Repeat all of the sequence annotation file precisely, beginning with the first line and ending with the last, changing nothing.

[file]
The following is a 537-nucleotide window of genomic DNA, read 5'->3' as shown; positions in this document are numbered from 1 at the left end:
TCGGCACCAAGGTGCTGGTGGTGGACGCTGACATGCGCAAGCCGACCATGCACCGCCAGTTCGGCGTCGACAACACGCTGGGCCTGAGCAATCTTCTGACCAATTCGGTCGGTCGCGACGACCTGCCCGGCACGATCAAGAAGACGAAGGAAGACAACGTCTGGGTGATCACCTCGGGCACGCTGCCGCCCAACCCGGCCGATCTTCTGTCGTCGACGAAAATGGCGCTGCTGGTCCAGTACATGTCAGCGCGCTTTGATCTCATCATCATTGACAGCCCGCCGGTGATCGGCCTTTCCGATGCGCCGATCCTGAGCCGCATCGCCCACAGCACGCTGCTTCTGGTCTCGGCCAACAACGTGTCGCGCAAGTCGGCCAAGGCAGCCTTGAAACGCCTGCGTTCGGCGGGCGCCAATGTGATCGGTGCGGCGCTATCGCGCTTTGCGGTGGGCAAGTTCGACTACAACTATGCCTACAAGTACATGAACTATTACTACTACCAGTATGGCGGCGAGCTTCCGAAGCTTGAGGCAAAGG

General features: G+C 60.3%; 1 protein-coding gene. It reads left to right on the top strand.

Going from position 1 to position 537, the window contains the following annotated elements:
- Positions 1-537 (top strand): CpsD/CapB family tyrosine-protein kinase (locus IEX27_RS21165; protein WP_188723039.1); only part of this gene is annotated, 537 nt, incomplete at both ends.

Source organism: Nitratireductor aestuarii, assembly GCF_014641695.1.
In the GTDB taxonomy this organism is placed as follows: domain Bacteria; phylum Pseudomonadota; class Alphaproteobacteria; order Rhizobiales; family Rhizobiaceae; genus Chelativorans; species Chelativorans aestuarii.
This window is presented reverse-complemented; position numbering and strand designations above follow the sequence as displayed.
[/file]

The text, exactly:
The following is a 537-nucleotide window of genomic DNA, read 5'->3' as shown; positions in this document are numbered from 1 at the left end:
TCGGCACCAAGGTGCTGGTGGTGGACGCTGACATGCGCAAGCCGACCATGCACCGCCAGTTCGGCGTCGACAACACGCTGGGCCTGAGCAATCTTCTGACCAATTCGGTCGGTCGCGACGACCTGCCCGGCACGATCAAGAAGACGAAGGAAGACAACGTCTGGGTGATCACCTCGGGCACGCTGCCGCCCAACCCGGCCGATCTTCTGTCGTCGACGAAAATGGCGCTGCTGGTCCAGTACATGTCAGCGCGCTTTGATCTCATCATCATTGACAGCCCGCCGGTGATCGGCCTTTCCGATGCGCCGATCCTGAGCCGCATCGCCCACAGCACGCTGCTTCTGGTCTCGGCCAACAACGTGTCGCGCAAGTCGGCCAAGGCAGCCTTGAAACGCCTGCGTTCGGCGGGCGCCAATGTGATCGGTGCGGCGCTATCGCGCTTTGCGGTGGGCAAGTTCGACTACAACTATGCCTACAAGTACATGAACTATTACTACTACCAGTATGGCGGCGAGCTTCCGAAGCTTGAGGCAAAGG

General features: G+C 60.3%; 1 protein-coding gene. It reads left to right on the top strand.

Going from position 1 to position 537, the window contains the following annotated elements:
- Positions 1-537 (top strand): CpsD/CapB family tyrosine-protein kinase (locus IEX27_RS21165; protein WP_188723039.1); only part of this gene is annotated, 537 nt, incomplete at both ends.

Source organism: Nitratireductor aestuarii, assembly GCF_014641695.1.
In the GTDB taxonomy this organism is placed as follows: domain Bacteria; phylum Pseudomonadota; class Alphaproteobacteria; order Rhizobiales; family Rhizobiaceae; genus Chelativorans; species Chelativorans aestuarii.
This window is presented reverse-complemented; position numbering and strand designations above follow the sequence as displayed.